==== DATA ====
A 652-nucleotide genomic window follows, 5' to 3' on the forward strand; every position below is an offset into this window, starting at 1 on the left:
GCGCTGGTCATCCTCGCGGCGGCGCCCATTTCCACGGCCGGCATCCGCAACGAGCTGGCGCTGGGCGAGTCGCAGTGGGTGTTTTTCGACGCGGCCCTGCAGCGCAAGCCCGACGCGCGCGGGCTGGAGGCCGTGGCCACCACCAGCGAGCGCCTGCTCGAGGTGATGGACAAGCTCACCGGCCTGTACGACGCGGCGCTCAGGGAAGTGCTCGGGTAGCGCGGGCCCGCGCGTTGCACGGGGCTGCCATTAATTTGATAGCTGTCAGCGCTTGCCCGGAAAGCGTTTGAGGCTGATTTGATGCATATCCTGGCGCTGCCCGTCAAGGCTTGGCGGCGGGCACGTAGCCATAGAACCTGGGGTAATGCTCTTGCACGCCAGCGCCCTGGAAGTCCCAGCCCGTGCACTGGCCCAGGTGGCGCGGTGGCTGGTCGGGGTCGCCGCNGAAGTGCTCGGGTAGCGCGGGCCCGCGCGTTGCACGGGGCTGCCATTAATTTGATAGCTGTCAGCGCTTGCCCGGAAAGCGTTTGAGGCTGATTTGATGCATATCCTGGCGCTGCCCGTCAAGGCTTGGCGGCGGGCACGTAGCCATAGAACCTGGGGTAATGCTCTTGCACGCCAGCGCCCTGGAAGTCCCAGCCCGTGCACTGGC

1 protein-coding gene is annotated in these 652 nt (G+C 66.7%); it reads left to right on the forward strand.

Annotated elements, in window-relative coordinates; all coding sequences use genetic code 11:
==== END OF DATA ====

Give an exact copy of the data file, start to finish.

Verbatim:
A 652-nucleotide genomic window follows, 5' to 3' on the forward strand; every position below is an offset into this window, starting at 1 on the left:
GCGCTGGTCATCCTCGCGGCGGCGCCCATTTCCACGGCCGGCATCCGCAACGAGCTGGCGCTGGGCGAGTCGCAGTGGGTGTTTTTCGACGCGGCCCTGCAGCGCAAGCCCGACGCGCGCGGGCTGGAGGCCGTGGCCACCACCAGCGAGCGCCTGCTCGAGGTGATGGACAAGCTCACCGGCCTGTACGACGCGGCGCTCAGGGAAGTGCTCGGGTAGCGCGGGCCCGCGCGTTGCACGGGGCTGCCATTAATTTGATAGCTGTCAGCGCTTGCCCGGAAAGCGTTTGAGGCTGATTTGATGCATATCCTGGCGCTGCCCGTCAAGGCTTGGCGGCGGGCACGTAGCCATAGAACCTGGGGTAATGCTCTTGCACGCCAGCGCCCTGGAAGTCCCAGCCCGTGCACTGGCCCAGGTGGCGCGGTGGCTGGTCGGGGTCGCCGCNGAAGTGCTCGGGTAGCGCGGGCCCGCGCGTTGCACGGGGCTGCCATTAATTTGATAGCTGTCAGCGCTTGCCCGGAAAGCGTTTGAGGCTGATTTGATGCATATCCTGGCGCTGCCCGTCAAGGCTTGGCGGCGGGCACGTAGCCATAGAACCTGGGGTAATGCTCTTGCACGCCAGCGCCCTGGAAGTCCCAGCCCGTGCACTGGC

1 protein-coding gene is annotated in these 652 nt (G+C 66.7%); it reads left to right on the forward strand.

Annotated elements, in window-relative coordinates; all coding sequences use genetic code 11: